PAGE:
Welcome to our third and final report on one of the more comprehensive orders issued to date by the PTAB in an Inter Partes Review proceeding, the PTAB’s “Conduct of the Proceedings” Order from Inter Partes Review No. IPR2012-00022 (Ariosa Diagnostics v. Isis Innovation, Ltd.). This post focuses on three quick-hitting topics touched upon by the Board in the Ariosa IPR that helps add clarity regarding how these proceedings will be handled. Earlier posts relating to this order can be found HERE and HERE.
First, the PTAB made note of the fact that the parties advised the Board that they were discussing the entry of a protective order. As advice that can be used as an IPR practice tip, the Board requested that, to the extent the proposed order deviated from the Board’s default protective order, the parties should identify the differences between the proposed protective order and default protective order.
Second, the PTAB asked Isis, the patent owner, for a date by which it thought it would file any Patent Owner Preliminary Response. Ariosa took the opportunity to suggest that, given that many of the issues in this Inter Partes Review were similar to those addressed in the co-pending district court litigation between the same parties, that Isis should be given a shortened time frame to file the Preliminary Response. Isis responded by suggesting that the impending holidays, as well as the fact that counsel for the IPR was different than counsel for the litigation, would make it difficult to file the Preliminary Response sooner than the 3 month window allowed by the Trial Practice Rules. 37 CFR § 42.107. The Board did not shorten the three month timeframe for filing the Preliminary Response. It is, however, telling that it considered such an action – suggesting that such requests to shorten the timeframe for filing a Patent Owner Preliminary Response may, under the right circumstances, be granted.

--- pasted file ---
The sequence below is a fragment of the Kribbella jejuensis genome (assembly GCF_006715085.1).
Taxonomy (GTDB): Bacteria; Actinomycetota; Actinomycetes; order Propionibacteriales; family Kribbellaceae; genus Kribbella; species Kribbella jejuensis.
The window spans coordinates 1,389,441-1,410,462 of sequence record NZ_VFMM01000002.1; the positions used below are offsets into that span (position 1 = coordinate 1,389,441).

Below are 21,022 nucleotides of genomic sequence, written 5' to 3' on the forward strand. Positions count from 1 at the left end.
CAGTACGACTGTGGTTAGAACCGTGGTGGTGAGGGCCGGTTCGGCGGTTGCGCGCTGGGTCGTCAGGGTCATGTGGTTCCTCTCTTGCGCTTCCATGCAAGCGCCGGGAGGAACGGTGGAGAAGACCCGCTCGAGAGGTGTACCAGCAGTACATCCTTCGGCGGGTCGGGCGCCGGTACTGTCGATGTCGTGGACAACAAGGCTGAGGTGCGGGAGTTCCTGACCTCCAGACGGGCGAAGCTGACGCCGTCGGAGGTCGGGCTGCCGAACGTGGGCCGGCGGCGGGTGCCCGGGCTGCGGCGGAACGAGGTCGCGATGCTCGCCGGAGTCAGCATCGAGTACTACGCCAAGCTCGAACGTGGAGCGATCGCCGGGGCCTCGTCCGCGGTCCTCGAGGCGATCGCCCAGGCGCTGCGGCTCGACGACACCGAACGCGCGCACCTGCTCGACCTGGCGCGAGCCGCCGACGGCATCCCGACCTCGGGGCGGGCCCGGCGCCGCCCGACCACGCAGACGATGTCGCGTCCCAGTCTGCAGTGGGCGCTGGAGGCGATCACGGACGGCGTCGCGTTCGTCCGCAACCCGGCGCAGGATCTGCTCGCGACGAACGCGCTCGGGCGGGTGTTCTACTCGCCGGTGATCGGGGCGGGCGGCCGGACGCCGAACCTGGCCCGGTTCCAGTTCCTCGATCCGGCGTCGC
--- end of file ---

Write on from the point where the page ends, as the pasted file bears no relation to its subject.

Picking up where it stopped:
Third, and lastly, Isis requested clarification of the page limit for the Preliminary Response regarding whether such response is limited to the number of pages included in the petition, or whether it was entitled to the full 60 pages allowed by the Trial Practice Rules. 37 CFR §42.24. The Board made clear that the patent owner is entitled to the full 60 pages provided in the rules, even if the petitioner did not use the full 60 pages in its petition.
Slowly, but surely, clarity is being brought to Inter Partes Review proceedings and the Trial Practice Rules that govern them.